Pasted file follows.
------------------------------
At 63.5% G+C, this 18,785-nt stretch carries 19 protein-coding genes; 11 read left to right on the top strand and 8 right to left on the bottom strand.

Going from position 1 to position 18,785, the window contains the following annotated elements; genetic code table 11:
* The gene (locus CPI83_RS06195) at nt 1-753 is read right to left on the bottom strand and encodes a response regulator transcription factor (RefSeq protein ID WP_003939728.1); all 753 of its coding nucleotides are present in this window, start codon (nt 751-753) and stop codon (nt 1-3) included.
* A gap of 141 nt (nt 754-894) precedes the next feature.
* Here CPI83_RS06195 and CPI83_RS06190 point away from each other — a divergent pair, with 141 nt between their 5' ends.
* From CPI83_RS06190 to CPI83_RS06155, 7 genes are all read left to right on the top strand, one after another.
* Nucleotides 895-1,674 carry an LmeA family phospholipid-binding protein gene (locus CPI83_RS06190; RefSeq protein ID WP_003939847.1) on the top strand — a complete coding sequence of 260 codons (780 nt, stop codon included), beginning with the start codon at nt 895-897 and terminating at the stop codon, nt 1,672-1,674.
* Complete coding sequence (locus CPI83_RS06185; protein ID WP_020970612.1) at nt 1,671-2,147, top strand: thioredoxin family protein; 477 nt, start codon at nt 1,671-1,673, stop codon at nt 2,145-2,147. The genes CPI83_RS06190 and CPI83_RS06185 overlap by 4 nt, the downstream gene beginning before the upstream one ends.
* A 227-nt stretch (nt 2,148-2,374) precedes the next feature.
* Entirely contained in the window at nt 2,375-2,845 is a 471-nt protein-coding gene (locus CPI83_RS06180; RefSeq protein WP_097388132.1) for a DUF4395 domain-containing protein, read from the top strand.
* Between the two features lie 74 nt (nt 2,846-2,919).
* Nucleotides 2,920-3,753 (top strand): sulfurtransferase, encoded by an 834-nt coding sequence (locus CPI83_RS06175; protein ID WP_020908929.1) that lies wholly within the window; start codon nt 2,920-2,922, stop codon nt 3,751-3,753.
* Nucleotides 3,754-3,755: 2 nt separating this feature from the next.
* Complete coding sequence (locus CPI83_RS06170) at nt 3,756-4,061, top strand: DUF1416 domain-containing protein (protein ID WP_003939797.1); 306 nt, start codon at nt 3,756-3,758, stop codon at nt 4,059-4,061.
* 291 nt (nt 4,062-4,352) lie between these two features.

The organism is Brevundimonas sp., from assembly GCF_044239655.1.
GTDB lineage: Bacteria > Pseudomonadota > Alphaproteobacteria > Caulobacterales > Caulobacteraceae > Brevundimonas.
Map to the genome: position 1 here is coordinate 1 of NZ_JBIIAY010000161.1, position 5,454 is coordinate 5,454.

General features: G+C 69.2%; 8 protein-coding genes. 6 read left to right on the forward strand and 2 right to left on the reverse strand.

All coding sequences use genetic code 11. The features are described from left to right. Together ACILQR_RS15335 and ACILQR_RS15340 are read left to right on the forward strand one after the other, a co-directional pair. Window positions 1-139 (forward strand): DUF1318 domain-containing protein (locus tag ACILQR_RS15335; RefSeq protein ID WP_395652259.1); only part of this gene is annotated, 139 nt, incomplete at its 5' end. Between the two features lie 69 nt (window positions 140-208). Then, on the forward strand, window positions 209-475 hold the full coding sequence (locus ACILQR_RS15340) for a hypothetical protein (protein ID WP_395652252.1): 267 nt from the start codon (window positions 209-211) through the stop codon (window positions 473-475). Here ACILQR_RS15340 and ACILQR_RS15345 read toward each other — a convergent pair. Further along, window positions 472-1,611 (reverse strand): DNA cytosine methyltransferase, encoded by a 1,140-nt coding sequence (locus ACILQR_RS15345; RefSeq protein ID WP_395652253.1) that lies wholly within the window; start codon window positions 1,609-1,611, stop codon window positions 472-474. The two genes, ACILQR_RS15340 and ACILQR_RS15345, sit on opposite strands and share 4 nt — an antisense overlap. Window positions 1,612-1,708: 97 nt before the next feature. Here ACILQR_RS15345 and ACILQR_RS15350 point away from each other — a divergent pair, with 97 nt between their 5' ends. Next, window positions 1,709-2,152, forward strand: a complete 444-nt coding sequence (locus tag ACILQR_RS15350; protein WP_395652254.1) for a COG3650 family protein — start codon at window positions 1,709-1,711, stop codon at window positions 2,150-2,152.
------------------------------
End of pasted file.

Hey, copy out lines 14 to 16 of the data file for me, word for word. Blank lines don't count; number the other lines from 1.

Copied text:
* Complete coding sequence (locus CPI83_RS06170) at nt 3,756-4,061, top strand: DUF1416 domain-containing protein (protein ID WP_003939797.1); 306 nt, start codon at nt 3,756-3,758, stop codon at nt 4,059-4,061.
* 291 nt (nt 4,062-4,352) lie between these two features.

The organism is Brevundimonas sp., from assembly GCF_044239655.1.